gangsta rap (or G-rap)
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!!MORE HIP HOP LANGUAGE
•
to school (teach) someone
•
a trick (sexually manipulative female)
•
to spit (talk to a female)
•
props (proper respect), the opposite of “to dis(respect)” someone
•
Sweet!
•
One = One Love = Good Bye!
•
I gotta bounce (leave the premises)
9
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!!!Web Site:
The Whitest Kids:
www.whitestkids.com
9
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References # 1:
Baldwin, James. “If Black English Isn’t a Language, Then Tell Me
What It Is.” in Living Language. Ed. Alleen Pace Nilsen. Boston,
MA: Allyn and Bacon, 1999, 135-139.
Campbell, Kermit. Getting Our Groove On. Detroit, MI: Wayne State
University Press, 2005.
Clark, Virginia, Paul Eschholz, and Alfred Rosa. Language:
Readings in Language and Culture, 6th Edition. New York, NY:
St. Martin’s Press, 1998.
Crystal, David. “Pidgins and Creoles” (Clark, 321-327)
DeBose, Charles. The Sociology of African American Language.
New York, NY: Palgrave/Macmillan, 2005.
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References # 2:
Elgin, Suzette Haden. “Notes on the Ebonics Controversy.” in Living
Language. Ed. Alleen Pace Nilsen. Boston, MA: Allyn and Bacon, 1999,
112-117.
Eschholz, Paul, Alfred Rosa, and Virginia Clark. “The Power of the Mass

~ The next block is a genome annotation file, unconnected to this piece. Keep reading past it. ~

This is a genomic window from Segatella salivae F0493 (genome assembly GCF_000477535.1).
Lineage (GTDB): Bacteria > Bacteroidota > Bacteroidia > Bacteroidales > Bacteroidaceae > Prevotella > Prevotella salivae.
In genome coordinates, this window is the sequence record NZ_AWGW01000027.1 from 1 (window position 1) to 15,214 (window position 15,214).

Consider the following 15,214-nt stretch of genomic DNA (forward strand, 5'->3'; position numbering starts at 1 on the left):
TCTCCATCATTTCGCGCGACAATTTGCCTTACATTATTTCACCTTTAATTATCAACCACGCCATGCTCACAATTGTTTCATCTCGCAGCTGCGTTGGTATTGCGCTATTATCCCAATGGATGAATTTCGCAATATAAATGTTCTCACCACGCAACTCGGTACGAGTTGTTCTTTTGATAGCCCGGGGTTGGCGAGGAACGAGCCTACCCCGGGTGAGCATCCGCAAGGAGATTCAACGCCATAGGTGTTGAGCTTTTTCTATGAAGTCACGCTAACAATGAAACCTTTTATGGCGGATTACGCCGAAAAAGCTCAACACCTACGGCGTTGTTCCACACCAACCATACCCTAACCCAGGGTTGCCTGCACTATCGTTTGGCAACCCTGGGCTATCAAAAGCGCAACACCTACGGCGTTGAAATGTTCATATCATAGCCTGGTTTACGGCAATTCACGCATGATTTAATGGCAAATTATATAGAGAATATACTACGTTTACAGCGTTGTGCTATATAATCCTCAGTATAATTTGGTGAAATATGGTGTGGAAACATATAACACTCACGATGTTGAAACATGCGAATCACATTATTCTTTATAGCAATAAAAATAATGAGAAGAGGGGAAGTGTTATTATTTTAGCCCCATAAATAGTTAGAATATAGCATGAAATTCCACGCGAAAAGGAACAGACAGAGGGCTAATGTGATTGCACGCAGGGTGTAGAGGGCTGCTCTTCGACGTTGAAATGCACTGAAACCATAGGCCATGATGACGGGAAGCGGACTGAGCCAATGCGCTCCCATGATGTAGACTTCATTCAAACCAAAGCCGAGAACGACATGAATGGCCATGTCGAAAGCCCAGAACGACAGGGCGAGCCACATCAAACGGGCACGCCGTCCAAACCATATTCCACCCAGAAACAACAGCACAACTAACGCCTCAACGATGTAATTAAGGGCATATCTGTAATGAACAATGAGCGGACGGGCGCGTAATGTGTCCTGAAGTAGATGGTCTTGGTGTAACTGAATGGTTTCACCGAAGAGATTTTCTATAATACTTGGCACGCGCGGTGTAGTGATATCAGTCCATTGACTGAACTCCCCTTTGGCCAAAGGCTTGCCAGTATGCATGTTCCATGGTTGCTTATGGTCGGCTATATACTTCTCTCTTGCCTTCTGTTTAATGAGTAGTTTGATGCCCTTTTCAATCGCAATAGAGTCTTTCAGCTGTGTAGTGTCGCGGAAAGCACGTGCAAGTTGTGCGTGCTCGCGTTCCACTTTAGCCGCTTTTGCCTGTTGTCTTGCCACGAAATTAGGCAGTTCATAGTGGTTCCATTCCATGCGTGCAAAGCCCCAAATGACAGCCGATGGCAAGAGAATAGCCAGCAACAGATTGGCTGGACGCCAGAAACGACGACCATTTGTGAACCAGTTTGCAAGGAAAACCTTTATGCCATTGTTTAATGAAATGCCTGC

Media.” Language Awareness: Readings for College Writers, Ninth
Edition. Boston, MA: Bedford/St. Martin’s, 2005, 349-420.
Fromkin, Victoria, Robert Rodman and Nina Hyams. An Introduction to
Language. New York, NY: Thomson/Wadsworth, 2007.
Gordon, Dexter B. “Humor in African American Discourse: Speaking of
Oppression.” Journal of Black Studies 29.2 (1998): 254-276.
Kennedy, Randall. Nigger: The Strange Career of a Troublesome Word.
New York, NY: Pantheon Books, 2002.
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References # 3:
King, Martin Luther, Jr. “I Have a Dream” (Eschholz 244-250).
Kitwana, Bakari. The HipHop Generation. New York, NY: BasicCivitas
Books, 2002.
Lanehart, Sonja L. Sociocultural and Historical Contexts of African
American English. Philadelphia, PA: John Benjamins, 2001.
McKissack, Frederick L. “Cyberghetto: Blacks Are Falling Through the
Net” (Eschholz 528-534).
Mey, Jacob L. Pragmatics: An Introduction, 2nd Edition. Malden, MA:
Blackwell, 2001.
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References # 4:
Nilsen, Alleen Pace. Living Language. Needham Heights, MA, 1999.
Nilsen, Alleen Pace, and Don L. F. Nilsen. Encyclopedia of 20th Century American
Humor. Westport, CT: Greenwood, 2000.
http://www.greenwood.com/catalog/OXHUMOR.aspx
Schiffrin, Deborah. Approaches to Discourse. Malden, MA: Blackwell, 1994.
Schuster, E. Breaking the Rules: Liberating Writers through Innovative Grammar
Instruction. Portsmouth, NH: Heinemann, 2003.
Smith, Michael W., and Jeffrey D. Wilhelm. Getting It Right: Fresh Approaches to
Teraching Grammar, Usage, and Correctness. New York, NY: Scholastic, 2007.
Smitherman, Geneva “`It Bees Dat Way Sometime’: Sounds and Structure of
Present-Day Black English” (Clark, 328-354).
Staples, Brent. “Black Men and Public Spaces” (Eschholz 255-257).
Vaid, Urvashi. “Separate and Unequal” (Eschholz 251-254).